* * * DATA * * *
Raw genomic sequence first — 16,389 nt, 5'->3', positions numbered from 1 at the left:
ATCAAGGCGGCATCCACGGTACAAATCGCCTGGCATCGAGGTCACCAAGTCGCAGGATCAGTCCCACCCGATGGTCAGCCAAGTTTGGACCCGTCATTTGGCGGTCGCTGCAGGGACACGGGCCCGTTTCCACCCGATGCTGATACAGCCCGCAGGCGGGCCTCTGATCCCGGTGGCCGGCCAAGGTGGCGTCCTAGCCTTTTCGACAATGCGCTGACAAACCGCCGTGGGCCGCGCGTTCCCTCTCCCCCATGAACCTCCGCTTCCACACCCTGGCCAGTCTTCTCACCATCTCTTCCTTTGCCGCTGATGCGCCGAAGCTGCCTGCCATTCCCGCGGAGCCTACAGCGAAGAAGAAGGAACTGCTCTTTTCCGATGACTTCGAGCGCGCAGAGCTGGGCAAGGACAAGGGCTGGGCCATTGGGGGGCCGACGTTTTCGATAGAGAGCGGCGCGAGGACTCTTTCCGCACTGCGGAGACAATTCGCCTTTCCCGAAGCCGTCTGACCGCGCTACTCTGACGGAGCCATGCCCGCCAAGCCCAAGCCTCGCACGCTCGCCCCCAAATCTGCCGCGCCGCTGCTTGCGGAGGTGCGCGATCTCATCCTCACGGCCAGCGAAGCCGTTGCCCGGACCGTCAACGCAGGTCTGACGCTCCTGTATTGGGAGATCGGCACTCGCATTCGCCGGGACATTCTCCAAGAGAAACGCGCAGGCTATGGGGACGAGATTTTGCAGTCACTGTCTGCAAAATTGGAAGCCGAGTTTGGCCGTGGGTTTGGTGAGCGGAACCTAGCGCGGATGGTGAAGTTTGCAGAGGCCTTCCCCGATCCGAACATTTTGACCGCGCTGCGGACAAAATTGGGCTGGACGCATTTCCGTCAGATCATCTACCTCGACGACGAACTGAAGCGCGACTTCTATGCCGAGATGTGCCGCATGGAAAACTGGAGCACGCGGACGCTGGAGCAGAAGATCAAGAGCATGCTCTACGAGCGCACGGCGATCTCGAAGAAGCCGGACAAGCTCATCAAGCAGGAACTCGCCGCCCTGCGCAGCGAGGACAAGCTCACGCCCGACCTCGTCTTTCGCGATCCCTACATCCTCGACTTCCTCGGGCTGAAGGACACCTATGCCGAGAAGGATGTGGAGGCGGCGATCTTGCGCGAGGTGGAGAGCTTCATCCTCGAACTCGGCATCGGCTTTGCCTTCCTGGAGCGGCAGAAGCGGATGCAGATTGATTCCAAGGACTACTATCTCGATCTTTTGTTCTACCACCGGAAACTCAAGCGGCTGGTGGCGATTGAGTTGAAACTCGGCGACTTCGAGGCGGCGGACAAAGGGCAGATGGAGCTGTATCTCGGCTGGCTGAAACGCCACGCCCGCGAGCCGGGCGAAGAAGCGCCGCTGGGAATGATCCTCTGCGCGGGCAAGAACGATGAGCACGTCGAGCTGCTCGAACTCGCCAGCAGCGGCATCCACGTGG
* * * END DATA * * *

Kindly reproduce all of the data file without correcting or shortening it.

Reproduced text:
Raw genomic sequence first — 16,389 nt, 5'->3', positions numbered from 1 at the left:
ATCAAGGCGGCATCCACGGTACAAATCGCCTGGCATCGAGGTCACCAAGTCGCAGGATCAGTCCCACCCGATGGTCAGCCAAGTTTGGACCCGTCATTTGGCGGTCGCTGCAGGGACACGGGCCCGTTTCCACCCGATGCTGATACAGCCCGCAGGCGGGCCTCTGATCCCGGTGGCCGGCCAAGGTGGCGTCCTAGCCTTTTCGACAATGCGCTGACAAACCGCCGTGGGCCGCGCGTTCCCTCTCCCCCATGAACCTCCGCTTCCACACCCTGGCCAGTCTTCTCACCATCTCTTCCTTTGCCGCTGATGCGCCGAAGCTGCCTGCCATTCCCGCGGAGCCTACAGCGAAGAAGAAGGAACTGCTCTTTTCCGATGACTTCGAGCGCGCAGAGCTGGGCAAGGACAAGGGCTGGGCCATTGGGGGGCCGACGTTTTCGATAGAGAGCGGCGCGAGGACTCTTTCCGCACTGCGGAGACAATTCGCCTTTCCCGAAGCCGTCTGACCGCGCTACTCTGACGGAGCCATGCCCGCCAAGCCCAAGCCTCGCACGCTCGCCCCCAAATCTGCCGCGCCGCTGCTTGCGGAGGTGCGCGATCTCATCCTCACGGCCAGCGAAGCCGTTGCCCGGACCGTCAACGCAGGTCTGACGCTCCTGTATTGGGAGATCGGCACTCGCATTCGCCGGGACATTCTCCAAGAGAAACGCGCAGGCTATGGGGACGAGATTTTGCAGTCACTGTCTGCAAAATTGGAAGCCGAGTTTGGCCGTGGGTTTGGTGAGCGGAACCTAGCGCGGATGGTGAAGTTTGCAGAGGCCTTCCCCGATCCGAACATTTTGACCGCGCTGCGGACAAAATTGGGCTGGACGCATTTCCGTCAGATCATCTACCTCGACGACGAACTGAAGCGCGACTTCTATGCCGAGATGTGCCGCATGGAAAACTGGAGCACGCGGACGCTGGAGCAGAAGATCAAGAGCATGCTCTACGAGCGCACGGCGATCTCGAAGAAGCCGGACAAGCTCATCAAGCAGGAACTCGCCGCCCTGCGCAGCGAGGACAAGCTCACGCCCGACCTCGTCTTTCGCGATCCCTACATCCTCGACTTCCTCGGGCTGAAGGACACCTATGCCGAGAAGGATGTGGAGGCGGCGATCTTGCGCGAGGTGGAGAGCTTCATCCTCGAACTCGGCATCGGCTTTGCCTTCCTGGAGCGGCAGAAGCGGATGCAGATTGATTCCAAGGACTACTATCTCGATCTTTTGTTCTACCACCGGAAACTCAAGCGGCTGGTGGCGATTGAGTTGAAACTCGGCGACTTCGAGGCGGCGGACAAAGGGCAGATGGAGCTGTATCTCGGCTGGCTGAAACGCCACGCCCGCGAGCCGGGCGAAGAAGCGCCGCTGGGAATGATCCTCTGCGCGGGCAAGAACGATGAGCACGTCGAGCTGCTCGAACTCGCCAGCAGCGGCATCCACGTGG